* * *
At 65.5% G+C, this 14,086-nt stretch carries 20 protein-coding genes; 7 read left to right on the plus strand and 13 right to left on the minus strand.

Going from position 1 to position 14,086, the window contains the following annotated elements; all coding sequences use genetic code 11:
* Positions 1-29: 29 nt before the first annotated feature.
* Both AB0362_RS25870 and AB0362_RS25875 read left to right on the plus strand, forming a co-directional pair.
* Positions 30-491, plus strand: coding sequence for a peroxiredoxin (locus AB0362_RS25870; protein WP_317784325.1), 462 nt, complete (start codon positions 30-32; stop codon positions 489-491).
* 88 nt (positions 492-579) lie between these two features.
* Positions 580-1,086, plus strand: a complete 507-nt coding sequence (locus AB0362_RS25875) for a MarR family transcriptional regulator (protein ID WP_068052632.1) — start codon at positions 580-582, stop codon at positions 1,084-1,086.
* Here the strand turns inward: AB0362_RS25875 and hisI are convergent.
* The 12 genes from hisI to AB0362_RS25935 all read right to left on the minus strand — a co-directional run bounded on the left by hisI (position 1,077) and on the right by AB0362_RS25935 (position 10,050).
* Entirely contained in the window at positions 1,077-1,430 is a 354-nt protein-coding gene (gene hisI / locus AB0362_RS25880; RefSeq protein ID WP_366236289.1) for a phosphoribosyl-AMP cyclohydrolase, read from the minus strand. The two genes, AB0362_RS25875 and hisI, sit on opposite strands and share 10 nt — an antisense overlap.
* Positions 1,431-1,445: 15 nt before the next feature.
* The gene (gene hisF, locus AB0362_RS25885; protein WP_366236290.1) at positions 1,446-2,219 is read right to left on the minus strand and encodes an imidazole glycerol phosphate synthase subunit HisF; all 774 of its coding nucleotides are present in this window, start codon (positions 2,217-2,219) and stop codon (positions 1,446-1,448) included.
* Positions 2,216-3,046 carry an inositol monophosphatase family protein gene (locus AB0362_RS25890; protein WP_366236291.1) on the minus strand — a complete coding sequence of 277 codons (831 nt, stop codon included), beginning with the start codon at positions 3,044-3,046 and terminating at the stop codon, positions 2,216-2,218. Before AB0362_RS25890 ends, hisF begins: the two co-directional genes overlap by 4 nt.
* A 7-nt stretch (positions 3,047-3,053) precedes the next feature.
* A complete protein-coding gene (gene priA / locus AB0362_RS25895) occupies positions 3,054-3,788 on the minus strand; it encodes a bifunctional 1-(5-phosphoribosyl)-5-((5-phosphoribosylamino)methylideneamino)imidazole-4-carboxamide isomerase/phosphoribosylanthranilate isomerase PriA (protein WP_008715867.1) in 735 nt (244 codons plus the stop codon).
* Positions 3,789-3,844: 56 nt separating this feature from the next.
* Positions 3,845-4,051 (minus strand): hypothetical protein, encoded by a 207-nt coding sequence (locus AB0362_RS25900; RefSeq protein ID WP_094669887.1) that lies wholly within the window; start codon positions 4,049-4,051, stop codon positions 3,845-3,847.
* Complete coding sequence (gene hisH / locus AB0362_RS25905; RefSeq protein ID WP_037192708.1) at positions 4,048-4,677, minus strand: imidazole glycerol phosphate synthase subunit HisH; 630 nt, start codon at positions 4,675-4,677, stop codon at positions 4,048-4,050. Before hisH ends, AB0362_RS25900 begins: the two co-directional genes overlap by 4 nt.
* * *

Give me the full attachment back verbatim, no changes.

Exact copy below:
At 65.5% G+C, this 14,086-nt stretch carries 20 protein-coding genes; 7 read left to right on the plus strand and 13 right to left on the minus strand.

Going from position 1 to position 14,086, the window contains the following annotated elements; all coding sequences use genetic code 11:
* Positions 1-29: 29 nt before the first annotated feature.
* Both AB0362_RS25870 and AB0362_RS25875 read left to right on the plus strand, forming a co-directional pair.
* Positions 30-491, plus strand: coding sequence for a peroxiredoxin (locus AB0362_RS25870; protein WP_317784325.1), 462 nt, complete (start codon positions 30-32; stop codon positions 489-491).
* 88 nt (positions 492-579) lie between these two features.
* Positions 580-1,086, plus strand: a complete 507-nt coding sequence (locus AB0362_RS25875) for a MarR family transcriptional regulator (protein ID WP_068052632.1) — start codon at positions 580-582, stop codon at positions 1,084-1,086.
* Here the strand turns inward: AB0362_RS25875 and hisI are convergent.
* The 12 genes from hisI to AB0362_RS25935 all read right to left on the minus strand — a co-directional run bounded on the left by hisI (position 1,077) and on the right by AB0362_RS25935 (position 10,050).
* Entirely contained in the window at positions 1,077-1,430 is a 354-nt protein-coding gene (gene hisI / locus AB0362_RS25880; RefSeq protein ID WP_366236289.1) for a phosphoribosyl-AMP cyclohydrolase, read from the minus strand. The two genes, AB0362_RS25875 and hisI, sit on opposite strands and share 10 nt — an antisense overlap.
* Positions 1,431-1,445: 15 nt before the next feature.
* The gene (gene hisF, locus AB0362_RS25885; protein WP_366236290.1) at positions 1,446-2,219 is read right to left on the minus strand and encodes an imidazole glycerol phosphate synthase subunit HisF; all 774 of its coding nucleotides are present in this window, start codon (positions 2,217-2,219) and stop codon (positions 1,446-1,448) included.
* Positions 2,216-3,046 carry an inositol monophosphatase family protein gene (locus AB0362_RS25890; protein WP_366236291.1) on the minus strand — a complete coding sequence of 277 codons (831 nt, stop codon included), beginning with the start codon at positions 3,044-3,046 and terminating at the stop codon, positions 2,216-2,218. Before AB0362_RS25890 ends, hisF begins: the two co-directional genes overlap by 4 nt.
* A 7-nt stretch (positions 3,047-3,053) precedes the next feature.
* A complete protein-coding gene (gene priA / locus AB0362_RS25895) occupies positions 3,054-3,788 on the minus strand; it encodes a bifunctional 1-(5-phosphoribosyl)-5-((5-phosphoribosylamino)methylideneamino)imidazole-4-carboxamide isomerase/phosphoribosylanthranilate isomerase PriA (protein WP_008715867.1) in 735 nt (244 codons plus the stop codon).
* Positions 3,789-3,844: 56 nt separating this feature from the next.
* Positions 3,845-4,051 (minus strand): hypothetical protein, encoded by a 207-nt coding sequence (locus AB0362_RS25900; RefSeq protein ID WP_094669887.1) that lies wholly within the window; start codon positions 4,049-4,051, stop codon positions 3,845-3,847.
* Complete coding sequence (gene hisH / locus AB0362_RS25905; RefSeq protein ID WP_037192708.1) at positions 4,048-4,677, minus strand: imidazole glycerol phosphate synthase subunit HisH; 630 nt, start codon at positions 4,675-4,677, stop codon at positions 4,048-4,050. Before hisH ends, AB0362_RS25900 begins: the two co-directional genes overlap by 4 nt.